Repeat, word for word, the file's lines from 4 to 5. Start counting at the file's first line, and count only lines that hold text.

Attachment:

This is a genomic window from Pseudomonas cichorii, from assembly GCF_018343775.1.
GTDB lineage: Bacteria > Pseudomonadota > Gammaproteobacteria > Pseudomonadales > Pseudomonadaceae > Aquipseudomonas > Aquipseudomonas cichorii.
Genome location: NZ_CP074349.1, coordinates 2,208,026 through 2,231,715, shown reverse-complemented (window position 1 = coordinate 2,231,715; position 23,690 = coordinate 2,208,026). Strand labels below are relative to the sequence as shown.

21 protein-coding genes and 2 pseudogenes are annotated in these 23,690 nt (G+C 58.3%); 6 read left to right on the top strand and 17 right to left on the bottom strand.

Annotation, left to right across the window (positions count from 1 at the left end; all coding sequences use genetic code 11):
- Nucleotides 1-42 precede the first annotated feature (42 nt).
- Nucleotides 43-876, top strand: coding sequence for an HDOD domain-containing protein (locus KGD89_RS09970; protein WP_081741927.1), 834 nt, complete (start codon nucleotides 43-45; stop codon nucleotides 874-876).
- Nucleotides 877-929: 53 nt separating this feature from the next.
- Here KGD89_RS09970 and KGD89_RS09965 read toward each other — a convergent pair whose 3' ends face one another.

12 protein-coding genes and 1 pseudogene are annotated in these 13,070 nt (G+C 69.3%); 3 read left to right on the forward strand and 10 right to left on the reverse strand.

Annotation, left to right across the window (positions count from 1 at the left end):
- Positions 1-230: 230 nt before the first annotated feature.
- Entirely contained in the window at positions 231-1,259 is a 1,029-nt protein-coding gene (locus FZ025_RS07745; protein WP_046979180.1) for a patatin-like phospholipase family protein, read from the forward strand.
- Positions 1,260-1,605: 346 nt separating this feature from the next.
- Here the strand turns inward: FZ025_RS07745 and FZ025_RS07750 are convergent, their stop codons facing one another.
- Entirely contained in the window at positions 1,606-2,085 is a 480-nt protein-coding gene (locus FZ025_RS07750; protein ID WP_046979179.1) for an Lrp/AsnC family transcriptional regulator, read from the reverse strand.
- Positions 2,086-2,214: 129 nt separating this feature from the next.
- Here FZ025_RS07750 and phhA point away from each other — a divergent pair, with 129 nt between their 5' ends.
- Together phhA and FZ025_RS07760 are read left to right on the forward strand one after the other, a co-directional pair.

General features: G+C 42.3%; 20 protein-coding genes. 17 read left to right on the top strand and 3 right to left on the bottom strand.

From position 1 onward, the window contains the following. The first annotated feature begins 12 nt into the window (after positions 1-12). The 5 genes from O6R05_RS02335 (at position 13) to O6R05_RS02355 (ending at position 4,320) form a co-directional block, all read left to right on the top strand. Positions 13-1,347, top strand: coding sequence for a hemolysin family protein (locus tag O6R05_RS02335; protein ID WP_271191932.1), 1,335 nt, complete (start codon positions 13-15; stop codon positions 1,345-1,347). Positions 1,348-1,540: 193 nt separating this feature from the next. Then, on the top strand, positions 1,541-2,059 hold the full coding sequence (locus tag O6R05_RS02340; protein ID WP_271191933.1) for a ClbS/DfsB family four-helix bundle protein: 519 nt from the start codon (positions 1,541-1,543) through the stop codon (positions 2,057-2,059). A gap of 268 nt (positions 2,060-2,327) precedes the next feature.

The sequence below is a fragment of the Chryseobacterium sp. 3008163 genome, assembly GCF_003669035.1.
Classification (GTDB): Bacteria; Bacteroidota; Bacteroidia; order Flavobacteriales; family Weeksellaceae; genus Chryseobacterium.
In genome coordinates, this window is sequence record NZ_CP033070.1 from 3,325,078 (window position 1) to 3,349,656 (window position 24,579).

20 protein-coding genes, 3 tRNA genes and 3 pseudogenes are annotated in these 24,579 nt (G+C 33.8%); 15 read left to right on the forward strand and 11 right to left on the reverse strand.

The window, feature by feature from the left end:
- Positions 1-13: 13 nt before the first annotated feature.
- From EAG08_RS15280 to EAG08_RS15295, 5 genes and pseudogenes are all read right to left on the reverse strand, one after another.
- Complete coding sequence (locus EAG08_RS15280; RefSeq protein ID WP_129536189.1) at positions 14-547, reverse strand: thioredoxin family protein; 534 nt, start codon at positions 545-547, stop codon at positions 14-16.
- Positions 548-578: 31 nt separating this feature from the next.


21 protein-coding genes and 2 pseudogenes are annotated in these 23,690 nt (G+C 58.3%); 6 read left to right on the top strand and 17 right to left on the bottom strand.

Annotation, left to right across the window (positions count from 1 at the left end; all coding sequences use genetic code 11):